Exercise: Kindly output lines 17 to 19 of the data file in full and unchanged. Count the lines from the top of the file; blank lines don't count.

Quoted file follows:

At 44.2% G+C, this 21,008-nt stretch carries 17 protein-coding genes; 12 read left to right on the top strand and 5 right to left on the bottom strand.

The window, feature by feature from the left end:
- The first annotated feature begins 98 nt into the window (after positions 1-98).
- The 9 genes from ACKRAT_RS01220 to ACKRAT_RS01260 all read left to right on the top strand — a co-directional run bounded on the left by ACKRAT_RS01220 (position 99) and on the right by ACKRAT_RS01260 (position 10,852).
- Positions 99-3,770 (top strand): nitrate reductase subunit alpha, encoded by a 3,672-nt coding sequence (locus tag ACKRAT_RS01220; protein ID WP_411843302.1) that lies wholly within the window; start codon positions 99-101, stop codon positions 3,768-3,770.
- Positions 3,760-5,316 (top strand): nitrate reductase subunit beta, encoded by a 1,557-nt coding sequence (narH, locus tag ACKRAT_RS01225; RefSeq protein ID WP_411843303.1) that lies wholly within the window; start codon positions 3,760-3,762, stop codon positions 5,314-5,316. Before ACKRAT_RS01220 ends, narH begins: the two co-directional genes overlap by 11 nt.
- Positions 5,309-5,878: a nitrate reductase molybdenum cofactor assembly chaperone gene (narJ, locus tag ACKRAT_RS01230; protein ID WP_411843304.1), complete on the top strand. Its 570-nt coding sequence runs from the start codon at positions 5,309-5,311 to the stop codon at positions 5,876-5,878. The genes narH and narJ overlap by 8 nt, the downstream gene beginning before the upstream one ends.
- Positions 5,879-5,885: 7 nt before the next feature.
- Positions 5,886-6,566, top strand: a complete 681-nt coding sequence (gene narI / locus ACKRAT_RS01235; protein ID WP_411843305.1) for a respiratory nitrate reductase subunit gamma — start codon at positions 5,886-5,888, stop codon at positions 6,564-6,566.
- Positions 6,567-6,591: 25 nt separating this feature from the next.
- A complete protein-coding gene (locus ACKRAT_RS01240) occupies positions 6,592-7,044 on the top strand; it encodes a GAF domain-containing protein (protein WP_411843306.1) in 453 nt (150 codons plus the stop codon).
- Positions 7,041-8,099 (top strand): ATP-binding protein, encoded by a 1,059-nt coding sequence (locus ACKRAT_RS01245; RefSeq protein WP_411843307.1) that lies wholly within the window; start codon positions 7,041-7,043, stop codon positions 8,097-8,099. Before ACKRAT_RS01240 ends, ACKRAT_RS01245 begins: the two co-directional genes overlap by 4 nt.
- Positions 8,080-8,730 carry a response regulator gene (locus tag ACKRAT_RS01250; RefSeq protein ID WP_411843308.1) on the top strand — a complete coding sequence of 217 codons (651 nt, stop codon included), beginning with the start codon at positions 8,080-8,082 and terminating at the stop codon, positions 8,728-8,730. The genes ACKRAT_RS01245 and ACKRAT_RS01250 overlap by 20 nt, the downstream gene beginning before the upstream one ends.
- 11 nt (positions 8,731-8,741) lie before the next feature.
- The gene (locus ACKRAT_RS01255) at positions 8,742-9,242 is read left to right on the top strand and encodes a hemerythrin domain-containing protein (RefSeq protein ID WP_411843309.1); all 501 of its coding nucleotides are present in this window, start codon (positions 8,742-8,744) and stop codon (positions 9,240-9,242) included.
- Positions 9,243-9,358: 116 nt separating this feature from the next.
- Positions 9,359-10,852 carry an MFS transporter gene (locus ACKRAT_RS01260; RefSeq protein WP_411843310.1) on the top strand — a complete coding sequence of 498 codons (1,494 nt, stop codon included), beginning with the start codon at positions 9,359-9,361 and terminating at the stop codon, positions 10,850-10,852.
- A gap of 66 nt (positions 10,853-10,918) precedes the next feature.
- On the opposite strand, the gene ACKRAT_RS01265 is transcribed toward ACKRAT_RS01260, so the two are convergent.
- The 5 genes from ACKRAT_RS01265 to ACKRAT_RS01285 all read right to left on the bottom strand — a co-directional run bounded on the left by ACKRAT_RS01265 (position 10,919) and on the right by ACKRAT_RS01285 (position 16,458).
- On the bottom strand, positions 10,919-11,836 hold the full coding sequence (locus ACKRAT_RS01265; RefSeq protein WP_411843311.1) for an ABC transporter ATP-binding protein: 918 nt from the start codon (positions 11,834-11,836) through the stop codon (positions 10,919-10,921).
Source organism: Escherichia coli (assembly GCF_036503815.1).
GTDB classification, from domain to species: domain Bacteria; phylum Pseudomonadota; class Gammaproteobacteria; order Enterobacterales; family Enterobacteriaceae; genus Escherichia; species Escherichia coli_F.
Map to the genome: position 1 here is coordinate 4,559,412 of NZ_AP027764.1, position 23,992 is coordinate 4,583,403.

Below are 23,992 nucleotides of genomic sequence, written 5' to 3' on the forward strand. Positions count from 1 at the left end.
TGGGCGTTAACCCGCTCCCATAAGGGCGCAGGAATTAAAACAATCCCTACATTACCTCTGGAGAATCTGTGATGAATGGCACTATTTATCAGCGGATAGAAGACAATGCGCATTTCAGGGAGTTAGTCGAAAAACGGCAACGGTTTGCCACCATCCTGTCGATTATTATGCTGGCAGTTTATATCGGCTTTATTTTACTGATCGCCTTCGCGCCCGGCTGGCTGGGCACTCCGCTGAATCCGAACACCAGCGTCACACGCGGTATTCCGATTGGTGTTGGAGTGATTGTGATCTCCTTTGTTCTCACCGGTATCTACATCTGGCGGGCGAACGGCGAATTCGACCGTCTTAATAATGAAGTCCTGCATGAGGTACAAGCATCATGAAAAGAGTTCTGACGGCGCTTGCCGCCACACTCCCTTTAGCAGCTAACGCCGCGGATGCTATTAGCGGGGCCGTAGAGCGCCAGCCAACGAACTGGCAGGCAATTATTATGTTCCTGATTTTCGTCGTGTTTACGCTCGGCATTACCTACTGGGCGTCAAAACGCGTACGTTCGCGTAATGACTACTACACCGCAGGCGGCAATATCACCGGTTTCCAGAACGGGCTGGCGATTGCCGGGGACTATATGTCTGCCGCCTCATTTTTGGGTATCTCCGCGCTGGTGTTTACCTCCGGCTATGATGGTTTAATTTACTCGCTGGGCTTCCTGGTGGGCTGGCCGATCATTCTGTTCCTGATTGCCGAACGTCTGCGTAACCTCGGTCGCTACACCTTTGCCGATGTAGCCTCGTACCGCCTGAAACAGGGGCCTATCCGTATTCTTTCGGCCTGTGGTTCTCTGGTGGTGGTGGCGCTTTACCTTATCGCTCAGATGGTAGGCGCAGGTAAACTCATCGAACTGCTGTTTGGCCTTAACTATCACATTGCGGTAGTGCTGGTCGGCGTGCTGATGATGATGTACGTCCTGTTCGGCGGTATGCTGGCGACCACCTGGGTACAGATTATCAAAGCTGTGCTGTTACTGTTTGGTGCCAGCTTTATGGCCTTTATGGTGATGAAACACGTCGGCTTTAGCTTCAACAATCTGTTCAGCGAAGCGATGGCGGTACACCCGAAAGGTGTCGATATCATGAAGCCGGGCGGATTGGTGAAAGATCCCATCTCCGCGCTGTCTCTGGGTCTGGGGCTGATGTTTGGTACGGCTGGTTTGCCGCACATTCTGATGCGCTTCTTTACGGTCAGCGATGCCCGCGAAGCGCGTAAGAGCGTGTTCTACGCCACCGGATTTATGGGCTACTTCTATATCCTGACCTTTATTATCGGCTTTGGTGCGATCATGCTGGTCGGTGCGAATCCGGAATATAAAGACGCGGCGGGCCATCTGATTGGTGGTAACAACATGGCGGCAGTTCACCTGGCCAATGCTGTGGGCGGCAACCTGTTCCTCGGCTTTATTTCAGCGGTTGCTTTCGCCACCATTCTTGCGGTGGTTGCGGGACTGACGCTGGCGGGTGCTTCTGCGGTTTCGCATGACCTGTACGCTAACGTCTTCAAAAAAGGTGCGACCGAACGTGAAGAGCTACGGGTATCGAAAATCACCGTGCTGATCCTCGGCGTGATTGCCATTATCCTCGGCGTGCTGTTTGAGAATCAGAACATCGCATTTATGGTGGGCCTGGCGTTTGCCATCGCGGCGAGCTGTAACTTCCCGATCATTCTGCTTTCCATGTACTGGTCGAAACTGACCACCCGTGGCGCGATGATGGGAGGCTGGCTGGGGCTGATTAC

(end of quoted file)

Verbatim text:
- Positions 9,359-10,852 carry an MFS transporter gene (locus ACKRAT_RS01260; RefSeq protein WP_411843310.1) on the top strand — a complete coding sequence of 498 codons (1,494 nt, stop codon included), beginning with the start codon at positions 9,359-9,361 and terminating at the stop codon, positions 10,850-10,852.
- A gap of 66 nt (positions 10,853-10,918) precedes the next feature.
- On the opposite strand, the gene ACKRAT_RS01265 is transcribed toward ACKRAT_RS01260, so the two are convergent.